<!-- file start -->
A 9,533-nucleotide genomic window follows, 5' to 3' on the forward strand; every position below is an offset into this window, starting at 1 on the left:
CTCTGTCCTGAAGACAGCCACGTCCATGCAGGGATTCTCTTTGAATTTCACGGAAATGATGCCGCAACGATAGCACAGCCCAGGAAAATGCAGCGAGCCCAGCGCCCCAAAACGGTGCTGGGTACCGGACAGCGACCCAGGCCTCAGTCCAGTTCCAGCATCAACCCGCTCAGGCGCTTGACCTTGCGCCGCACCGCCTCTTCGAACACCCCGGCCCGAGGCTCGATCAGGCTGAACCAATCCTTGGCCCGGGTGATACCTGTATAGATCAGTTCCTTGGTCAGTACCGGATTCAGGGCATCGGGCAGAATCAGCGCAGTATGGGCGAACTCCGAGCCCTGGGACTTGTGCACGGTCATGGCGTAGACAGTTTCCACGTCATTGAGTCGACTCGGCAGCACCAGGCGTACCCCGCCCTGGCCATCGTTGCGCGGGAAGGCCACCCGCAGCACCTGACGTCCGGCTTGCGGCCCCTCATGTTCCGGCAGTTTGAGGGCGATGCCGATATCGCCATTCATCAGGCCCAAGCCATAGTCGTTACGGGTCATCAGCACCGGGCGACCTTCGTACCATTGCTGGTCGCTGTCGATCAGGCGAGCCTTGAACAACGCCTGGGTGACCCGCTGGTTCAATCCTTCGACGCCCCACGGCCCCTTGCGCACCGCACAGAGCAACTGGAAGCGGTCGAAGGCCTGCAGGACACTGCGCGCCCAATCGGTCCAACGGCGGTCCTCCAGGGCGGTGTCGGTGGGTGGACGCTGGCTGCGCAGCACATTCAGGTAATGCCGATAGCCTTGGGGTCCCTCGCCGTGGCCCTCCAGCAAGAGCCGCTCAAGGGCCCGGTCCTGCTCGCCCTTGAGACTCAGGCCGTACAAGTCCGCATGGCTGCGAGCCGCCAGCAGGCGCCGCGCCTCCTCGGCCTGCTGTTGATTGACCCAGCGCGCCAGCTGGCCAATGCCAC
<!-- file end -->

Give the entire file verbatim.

A 9,533-nucleotide genomic window follows, 5' to 3' on the forward strand; every position below is an offset into this window, starting at 1 on the left:
CTCTGTCCTGAAGACAGCCACGTCCATGCAGGGATTCTCTTTGAATTTCACGGAAATGATGCCGCAACGATAGCACAGCCCAGGAAAATGCAGCGAGCCCAGCGCCCCAAAACGGTGCTGGGTACCGGACAGCGACCCAGGCCTCAGTCCAGTTCCAGCATCAACCCGCTCAGGCGCTTGACCTTGCGCCGCACCGCCTCTTCGAACACCCCGGCCCGAGGCTCGATCAGGCTGAACCAATCCTTGGCCCGGGTGATACCTGTATAGATCAGTTCCTTGGTCAGTACCGGATTCAGGGCATCGGGCAGAATCAGCGCAGTATGGGCGAACTCCGAGCCCTGGGACTTGTGCACGGTCATGGCGTAGACAGTTTCCACGTCATTGAGTCGACTCGGCAGCACCAGGCGTACCCCGCCCTGGCCATCGTTGCGCGGGAAGGCCACCCGCAGCACCTGACGTCCGGCTTGCGGCCCCTCATGTTCCGGCAGTTTGAGGGCGATGCCGATATCGCCATTCATCAGGCCCAAGCCATAGTCGTTACGGGTCATCAGCACCGGGCGACCTTCGTACCATTGCTGGTCGCTGTCGATCAGGCGAGCCTTGAACAACGCCTGGGTGACCCGCTGGTTCAATCCTTCGACGCCCCACGGCCCCTTGCGCACCGCACAGAGCAACTGGAAGCGGTCGAAGGCCTGCAGGACACTGCGCGCCCAATCGGTCCAACGGCGGTCCTCCAGGGCGGTGTCGGTGGGTGGACGCTGGCTGCGCAGCACATTCAGGTAATGCCGATAGCCTTGGGGTCCCTCGCCGTGGCCCTCCAGCAAGAGCCGCTCAAGGGCCCGGTCCTGCTCGCCCTTGAGACTCAGGCCGTACAAGTCCGCATGGCTGCGAGCCGCCAGCAGGCGCCGCGCCTCCTCGGCCTGCTGTTGATTGACCCAGCGCGCCAGCTGGCCAATGCCAC